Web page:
The thirty-two-year-old worker was working on the ladder, and had just reached out to turn on a piece of machinery. Suddenly, there was a loud sound, and the worker fell down several rungs of the ladder. There were no witnesses at the scene. The victim was rushed to the Southeast Georgia Health System's Brunswick Hospital, but he succumbed to his injuries.

The worker was employed by a subcontractor working at the site. The College of Coastal Georgia is investigating the accident. The Occupational Safety and Health Administration is also expected to begin an investigation into this accident. The construction site is a $12 million project for the College of Coastal Georgia.

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Study Reveals Way to Decrease Worker's Compensation Costs in Healthcare Industry

June 13, 2011

According to the Bureau of Labor Statistics, long-term care workers have the highest injury rates within the healthcare industry. In fact, statistics show that in 2009, long-term care facilities had 8.4 injuries per every 100 full-time workers. Moreover, the incidence rate for long-term care facilities is also higher than that reported in other health fields. A majority of these injuries are undoubtedly incurred by workers straining to manually lift and move patients. This number will only increase as the long-term healthcare industry continues to grow - leading to a parallel increase in costs expended on worker's compensation.

One method that many have used to curb these costs is to install mechanical lifts in the facilities, designed to assist employees with heavy lifting. Atlanta worker's compensation lawyers admonish that just purchasing and having lifts available is not enough to ensure that they are used and used correctly. The University of Maryland and the National Council on Compensation Insurance recently released a study that tested the impact of safe lifting programs on worker's compensation costs.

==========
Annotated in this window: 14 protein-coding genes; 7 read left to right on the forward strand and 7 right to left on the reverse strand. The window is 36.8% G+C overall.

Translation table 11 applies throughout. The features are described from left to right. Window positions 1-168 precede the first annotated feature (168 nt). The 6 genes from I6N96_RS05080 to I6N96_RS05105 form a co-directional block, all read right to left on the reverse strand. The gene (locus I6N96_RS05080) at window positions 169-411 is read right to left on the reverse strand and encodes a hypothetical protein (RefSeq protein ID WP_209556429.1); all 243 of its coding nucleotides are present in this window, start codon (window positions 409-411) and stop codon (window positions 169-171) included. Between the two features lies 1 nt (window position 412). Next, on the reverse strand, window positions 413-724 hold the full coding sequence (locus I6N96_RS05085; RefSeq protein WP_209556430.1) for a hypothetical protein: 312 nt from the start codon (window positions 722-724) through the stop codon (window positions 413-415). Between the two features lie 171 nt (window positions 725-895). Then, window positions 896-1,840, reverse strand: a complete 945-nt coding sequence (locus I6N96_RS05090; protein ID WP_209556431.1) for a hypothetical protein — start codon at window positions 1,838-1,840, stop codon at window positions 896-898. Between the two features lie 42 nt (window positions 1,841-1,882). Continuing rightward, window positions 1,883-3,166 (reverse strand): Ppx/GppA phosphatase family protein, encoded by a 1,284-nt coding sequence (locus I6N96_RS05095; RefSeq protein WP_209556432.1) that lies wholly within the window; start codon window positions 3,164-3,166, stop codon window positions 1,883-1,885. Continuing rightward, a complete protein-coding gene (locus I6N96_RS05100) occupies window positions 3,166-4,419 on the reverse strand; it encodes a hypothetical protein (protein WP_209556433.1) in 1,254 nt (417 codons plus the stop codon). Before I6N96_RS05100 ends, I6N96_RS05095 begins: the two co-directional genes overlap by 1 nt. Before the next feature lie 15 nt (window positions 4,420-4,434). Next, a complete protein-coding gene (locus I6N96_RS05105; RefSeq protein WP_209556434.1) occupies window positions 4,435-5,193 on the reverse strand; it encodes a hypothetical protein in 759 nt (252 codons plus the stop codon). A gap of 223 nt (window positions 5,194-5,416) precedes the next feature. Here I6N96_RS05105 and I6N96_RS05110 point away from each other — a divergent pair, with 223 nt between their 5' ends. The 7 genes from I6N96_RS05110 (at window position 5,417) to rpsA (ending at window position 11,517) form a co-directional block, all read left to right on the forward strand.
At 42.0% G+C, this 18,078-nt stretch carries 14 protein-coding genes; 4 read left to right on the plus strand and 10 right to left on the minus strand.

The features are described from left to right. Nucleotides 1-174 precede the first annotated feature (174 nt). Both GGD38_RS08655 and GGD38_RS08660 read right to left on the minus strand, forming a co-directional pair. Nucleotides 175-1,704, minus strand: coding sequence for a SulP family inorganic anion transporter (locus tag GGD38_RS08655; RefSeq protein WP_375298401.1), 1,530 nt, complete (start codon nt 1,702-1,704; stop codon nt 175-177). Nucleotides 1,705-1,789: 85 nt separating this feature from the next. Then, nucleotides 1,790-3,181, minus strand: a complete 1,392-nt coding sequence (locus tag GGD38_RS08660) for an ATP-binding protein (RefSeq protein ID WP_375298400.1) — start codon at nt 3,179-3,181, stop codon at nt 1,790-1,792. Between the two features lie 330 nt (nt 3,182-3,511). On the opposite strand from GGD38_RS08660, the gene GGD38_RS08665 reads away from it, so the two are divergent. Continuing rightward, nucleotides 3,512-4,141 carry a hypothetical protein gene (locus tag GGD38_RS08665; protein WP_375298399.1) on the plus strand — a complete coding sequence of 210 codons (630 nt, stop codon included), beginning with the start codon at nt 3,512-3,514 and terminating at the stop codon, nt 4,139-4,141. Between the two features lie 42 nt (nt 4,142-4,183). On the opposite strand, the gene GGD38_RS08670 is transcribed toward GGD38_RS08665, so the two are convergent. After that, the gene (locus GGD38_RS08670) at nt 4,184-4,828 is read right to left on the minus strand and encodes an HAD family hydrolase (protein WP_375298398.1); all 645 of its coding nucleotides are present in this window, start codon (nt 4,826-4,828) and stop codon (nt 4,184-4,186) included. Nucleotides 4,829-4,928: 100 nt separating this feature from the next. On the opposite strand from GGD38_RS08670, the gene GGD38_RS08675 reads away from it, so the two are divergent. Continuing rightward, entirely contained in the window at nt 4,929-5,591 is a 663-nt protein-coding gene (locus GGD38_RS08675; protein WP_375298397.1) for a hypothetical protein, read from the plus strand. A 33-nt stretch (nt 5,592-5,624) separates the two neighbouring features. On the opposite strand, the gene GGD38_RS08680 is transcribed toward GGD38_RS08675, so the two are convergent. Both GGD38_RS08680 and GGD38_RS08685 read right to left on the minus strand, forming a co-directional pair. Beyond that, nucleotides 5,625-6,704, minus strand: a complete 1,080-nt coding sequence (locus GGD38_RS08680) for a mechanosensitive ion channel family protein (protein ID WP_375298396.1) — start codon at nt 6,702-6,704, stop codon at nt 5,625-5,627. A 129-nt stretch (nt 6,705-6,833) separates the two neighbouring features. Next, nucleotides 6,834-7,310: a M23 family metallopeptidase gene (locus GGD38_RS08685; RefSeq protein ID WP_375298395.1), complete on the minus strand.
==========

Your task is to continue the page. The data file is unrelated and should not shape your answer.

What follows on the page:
By surveying over 250 directors at various healthcare facilities across the country, researchers discovered that long-term care centers that implemented rigid policies regarding employees' use of mechanical lifts for patients performed better than those who did not.

Approximately 95% of facilities had powered mechanical lifts installed and about 80% used them regularly. An emphasis on safe lift programs seemed to lower worker's comp costs by decreasing the incidence of workplace injuries. Findings also showed that for-profit facilities have lower claim frequency and lower total claim costs than not-for-profits. Either way, making safe-lift programs a priority at long-term care facilities could be the key to reducing injuries and worker compensation costs.